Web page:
Colgate University has taken the No. 8 spot in a recent ranking of top colleges for women who want to play Division I soccer while enjoying a rigorous academic experience.
The ranking came from College Factual and appeared on USAToday.com.
To create the list, College Factual compared its own Best Colleges ranking to win-loss percentages, NCAA academic progress rates, and other measures. The University of Virginia, Stanford University, and Rice University also appeared on this list.
For all but a small fraction of college-level athletes, elite competition comes to an end at graduation. (Women’s soccer co-captain Alexis Panepinto ’16 recently shared her reflections on life without the game.) A solid academic foundation allows former student-athletes to transition successfully to graduate school or a new job, transforming victories and losses on the field into crucial learning moments.
“My life has always been centered on soccer,” said Sarah Coy ’17, an All-Patriot League women’s soccer forward from Boca Raton, Fla. “But I knew that I wanted to put myself in the best position to be successful after college with whatever it was I was going to pursue.”
So Coy, 2014 Patriot League Offensive Player of the Year, is also working hard on a degree in political science while participating in Colgate’s Women in Business group, Project Beauty, and Sisters of the Round Table.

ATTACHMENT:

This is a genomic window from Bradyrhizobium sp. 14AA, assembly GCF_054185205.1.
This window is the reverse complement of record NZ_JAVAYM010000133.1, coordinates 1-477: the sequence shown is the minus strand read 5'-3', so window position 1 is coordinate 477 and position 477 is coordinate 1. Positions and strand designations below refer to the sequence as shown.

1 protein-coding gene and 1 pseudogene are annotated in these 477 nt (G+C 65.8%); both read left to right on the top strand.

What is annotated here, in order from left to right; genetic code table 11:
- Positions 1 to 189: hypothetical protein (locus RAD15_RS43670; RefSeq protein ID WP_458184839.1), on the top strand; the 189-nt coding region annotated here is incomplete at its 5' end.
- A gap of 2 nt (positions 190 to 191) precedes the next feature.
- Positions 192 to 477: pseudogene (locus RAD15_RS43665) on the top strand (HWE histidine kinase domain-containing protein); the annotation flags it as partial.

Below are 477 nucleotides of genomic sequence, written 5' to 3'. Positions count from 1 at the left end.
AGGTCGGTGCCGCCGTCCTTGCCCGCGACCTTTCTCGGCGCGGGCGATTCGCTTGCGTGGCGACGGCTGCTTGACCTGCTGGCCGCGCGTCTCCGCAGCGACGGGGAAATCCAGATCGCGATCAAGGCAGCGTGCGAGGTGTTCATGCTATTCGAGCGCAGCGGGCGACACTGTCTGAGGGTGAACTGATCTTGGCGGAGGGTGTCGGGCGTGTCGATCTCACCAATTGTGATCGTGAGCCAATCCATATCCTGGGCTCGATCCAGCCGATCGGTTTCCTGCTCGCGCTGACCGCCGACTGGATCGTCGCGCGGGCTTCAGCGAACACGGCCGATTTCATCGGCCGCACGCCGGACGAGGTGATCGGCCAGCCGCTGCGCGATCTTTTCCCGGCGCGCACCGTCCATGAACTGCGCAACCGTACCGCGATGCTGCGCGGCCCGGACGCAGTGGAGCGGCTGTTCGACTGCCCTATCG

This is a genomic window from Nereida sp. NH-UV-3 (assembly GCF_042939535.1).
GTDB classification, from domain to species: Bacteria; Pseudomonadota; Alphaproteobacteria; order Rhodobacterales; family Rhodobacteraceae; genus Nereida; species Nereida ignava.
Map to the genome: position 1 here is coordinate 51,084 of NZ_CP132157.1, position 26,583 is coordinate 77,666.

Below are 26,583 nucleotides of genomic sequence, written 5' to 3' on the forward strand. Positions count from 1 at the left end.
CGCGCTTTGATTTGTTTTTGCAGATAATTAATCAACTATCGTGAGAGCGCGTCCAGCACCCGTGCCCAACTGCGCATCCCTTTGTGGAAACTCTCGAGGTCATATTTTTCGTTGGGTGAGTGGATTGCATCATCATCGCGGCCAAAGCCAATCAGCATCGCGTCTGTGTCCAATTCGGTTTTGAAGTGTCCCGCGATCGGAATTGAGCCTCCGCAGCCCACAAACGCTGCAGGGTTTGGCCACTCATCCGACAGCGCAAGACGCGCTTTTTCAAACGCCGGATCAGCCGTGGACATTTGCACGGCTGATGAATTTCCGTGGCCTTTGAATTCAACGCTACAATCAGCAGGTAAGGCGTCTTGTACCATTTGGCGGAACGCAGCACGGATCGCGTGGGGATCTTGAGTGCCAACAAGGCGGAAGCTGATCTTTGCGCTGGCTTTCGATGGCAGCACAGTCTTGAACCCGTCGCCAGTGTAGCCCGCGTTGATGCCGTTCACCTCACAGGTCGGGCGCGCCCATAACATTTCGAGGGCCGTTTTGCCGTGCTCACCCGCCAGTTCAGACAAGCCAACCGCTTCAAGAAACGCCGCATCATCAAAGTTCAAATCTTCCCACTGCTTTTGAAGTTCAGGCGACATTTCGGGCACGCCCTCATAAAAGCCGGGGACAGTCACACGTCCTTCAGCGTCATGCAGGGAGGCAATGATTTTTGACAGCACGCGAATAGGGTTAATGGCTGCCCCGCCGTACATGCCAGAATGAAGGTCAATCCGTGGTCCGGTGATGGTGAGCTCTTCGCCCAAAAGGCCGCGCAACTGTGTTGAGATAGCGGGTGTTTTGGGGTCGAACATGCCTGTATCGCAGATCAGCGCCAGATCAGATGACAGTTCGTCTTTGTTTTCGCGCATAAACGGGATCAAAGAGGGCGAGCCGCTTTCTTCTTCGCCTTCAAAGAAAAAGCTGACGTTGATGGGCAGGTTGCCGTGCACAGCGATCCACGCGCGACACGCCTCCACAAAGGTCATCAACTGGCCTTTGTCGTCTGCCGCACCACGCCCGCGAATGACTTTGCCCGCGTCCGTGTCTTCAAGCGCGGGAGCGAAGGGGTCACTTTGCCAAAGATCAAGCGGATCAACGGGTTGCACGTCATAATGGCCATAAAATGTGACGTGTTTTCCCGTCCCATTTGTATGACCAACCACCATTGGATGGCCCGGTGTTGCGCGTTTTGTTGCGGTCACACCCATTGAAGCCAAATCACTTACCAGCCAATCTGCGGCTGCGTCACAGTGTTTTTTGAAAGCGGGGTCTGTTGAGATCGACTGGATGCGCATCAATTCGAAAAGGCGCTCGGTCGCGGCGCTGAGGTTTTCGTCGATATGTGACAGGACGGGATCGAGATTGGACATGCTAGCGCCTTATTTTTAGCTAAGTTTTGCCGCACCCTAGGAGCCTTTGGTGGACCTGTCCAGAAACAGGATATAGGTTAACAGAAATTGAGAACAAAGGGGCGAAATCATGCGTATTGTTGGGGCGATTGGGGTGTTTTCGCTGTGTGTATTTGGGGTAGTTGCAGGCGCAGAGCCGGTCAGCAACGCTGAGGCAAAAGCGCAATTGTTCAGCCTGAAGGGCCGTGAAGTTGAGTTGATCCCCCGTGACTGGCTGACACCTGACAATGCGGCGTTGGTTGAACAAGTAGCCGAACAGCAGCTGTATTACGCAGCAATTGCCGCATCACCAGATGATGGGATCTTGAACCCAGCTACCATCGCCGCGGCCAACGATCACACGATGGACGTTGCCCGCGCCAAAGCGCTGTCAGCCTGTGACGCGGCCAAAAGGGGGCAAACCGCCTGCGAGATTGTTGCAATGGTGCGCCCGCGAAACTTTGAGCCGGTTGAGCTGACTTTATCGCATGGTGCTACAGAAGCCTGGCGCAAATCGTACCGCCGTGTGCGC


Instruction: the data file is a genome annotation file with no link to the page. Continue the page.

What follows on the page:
“This balance of academics and athletics is very rare — usually one takes precedence over the other, but not here,” she said. “It has allowed me to develop a skill set that has prepared me for success in every facet of life.”
“I have found that success in the classroom goes hand in hand with athletic achievement,” said women’s head coach Kathy Brawn. After 25 seasons at Colgate, Brawn has racked up 278 victories on the way to a dozen Patriot League Championships, three ECAC Championships, and six NCAA tournament appearances. She has also coached numerous members of the Patriot League All-Academic Team and five winners of the Patriot League Scholar-Athlete award for soccer.
“As educators, my staff and I create an environment that nurtures a culture of excellence in all facets of college life.”
Just as many Colgate students form longstanding bonds with professors they meet in the classroom, many players come to see Brawn and her staff as mentors who are willing to offer a bit of coaching long after the last whistle has sounded and their diplomas have been earned.
“We recruit student-athletes who are driven to work diligently in their academic and soccer pursuits,” Brawn said. “I feel quite fortunate to coach such outstanding individuals during their time at Colgate, and to continue those relationships long after they have graduated.”